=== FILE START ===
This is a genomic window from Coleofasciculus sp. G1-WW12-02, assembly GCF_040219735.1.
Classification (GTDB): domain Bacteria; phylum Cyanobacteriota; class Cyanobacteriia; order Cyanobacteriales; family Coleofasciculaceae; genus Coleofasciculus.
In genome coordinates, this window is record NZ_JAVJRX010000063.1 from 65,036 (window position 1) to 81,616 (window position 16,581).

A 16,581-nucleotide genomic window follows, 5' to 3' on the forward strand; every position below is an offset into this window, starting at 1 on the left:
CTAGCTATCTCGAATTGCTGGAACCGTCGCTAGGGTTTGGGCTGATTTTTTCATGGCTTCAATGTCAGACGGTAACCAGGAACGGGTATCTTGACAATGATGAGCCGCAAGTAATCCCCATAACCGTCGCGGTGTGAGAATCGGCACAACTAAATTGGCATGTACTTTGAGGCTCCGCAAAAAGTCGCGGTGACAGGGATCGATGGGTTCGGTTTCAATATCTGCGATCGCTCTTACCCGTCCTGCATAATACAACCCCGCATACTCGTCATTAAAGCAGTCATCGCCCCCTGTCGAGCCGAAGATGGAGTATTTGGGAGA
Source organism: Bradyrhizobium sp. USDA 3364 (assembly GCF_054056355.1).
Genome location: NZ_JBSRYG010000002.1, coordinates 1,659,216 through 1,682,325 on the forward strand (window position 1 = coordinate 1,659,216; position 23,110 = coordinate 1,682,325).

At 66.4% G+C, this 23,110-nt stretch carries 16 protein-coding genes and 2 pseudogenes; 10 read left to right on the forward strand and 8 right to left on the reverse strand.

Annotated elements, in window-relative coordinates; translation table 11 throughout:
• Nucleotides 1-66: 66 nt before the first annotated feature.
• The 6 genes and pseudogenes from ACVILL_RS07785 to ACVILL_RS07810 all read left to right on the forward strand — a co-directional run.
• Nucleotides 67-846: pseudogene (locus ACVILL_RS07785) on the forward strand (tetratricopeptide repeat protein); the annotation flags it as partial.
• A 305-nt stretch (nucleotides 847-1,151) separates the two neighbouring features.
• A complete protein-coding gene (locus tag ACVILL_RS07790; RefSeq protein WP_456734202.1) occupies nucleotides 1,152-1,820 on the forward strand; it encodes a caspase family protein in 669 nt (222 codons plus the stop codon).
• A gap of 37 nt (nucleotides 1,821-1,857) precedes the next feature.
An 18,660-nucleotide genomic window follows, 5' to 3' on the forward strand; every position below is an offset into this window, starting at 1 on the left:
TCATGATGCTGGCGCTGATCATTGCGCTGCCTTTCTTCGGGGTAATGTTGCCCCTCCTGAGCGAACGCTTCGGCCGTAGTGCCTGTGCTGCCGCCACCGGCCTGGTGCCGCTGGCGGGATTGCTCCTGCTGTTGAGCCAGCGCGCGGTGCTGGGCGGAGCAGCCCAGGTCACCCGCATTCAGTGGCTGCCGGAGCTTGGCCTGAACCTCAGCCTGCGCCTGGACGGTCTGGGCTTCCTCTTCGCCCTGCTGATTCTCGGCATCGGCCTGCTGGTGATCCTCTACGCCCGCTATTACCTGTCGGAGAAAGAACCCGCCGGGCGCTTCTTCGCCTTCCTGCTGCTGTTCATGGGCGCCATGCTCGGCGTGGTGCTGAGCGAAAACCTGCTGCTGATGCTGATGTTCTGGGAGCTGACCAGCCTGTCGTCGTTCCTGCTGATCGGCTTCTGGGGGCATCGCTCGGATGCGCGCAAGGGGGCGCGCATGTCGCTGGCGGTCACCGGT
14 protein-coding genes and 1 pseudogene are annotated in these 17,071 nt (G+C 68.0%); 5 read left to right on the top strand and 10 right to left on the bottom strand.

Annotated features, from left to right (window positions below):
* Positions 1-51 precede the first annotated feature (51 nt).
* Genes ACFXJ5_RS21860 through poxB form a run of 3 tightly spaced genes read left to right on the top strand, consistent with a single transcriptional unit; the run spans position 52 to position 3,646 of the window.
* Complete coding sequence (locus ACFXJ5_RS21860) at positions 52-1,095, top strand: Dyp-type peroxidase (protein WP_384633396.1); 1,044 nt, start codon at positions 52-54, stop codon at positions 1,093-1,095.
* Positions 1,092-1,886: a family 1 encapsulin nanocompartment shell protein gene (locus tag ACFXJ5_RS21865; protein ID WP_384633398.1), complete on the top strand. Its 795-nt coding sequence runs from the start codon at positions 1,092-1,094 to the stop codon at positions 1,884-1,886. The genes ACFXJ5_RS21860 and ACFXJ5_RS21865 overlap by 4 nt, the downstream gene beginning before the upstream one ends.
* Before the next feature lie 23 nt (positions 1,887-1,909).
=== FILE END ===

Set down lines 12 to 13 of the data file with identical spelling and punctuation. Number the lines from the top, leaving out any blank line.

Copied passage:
• Nucleotides 67-846: pseudogene (locus ACVILL_RS07785) on the forward strand (tetratricopeptide repeat protein); the annotation flags it as partial.
• A 305-nt stretch (nucleotides 847-1,151) separates the two neighbouring features.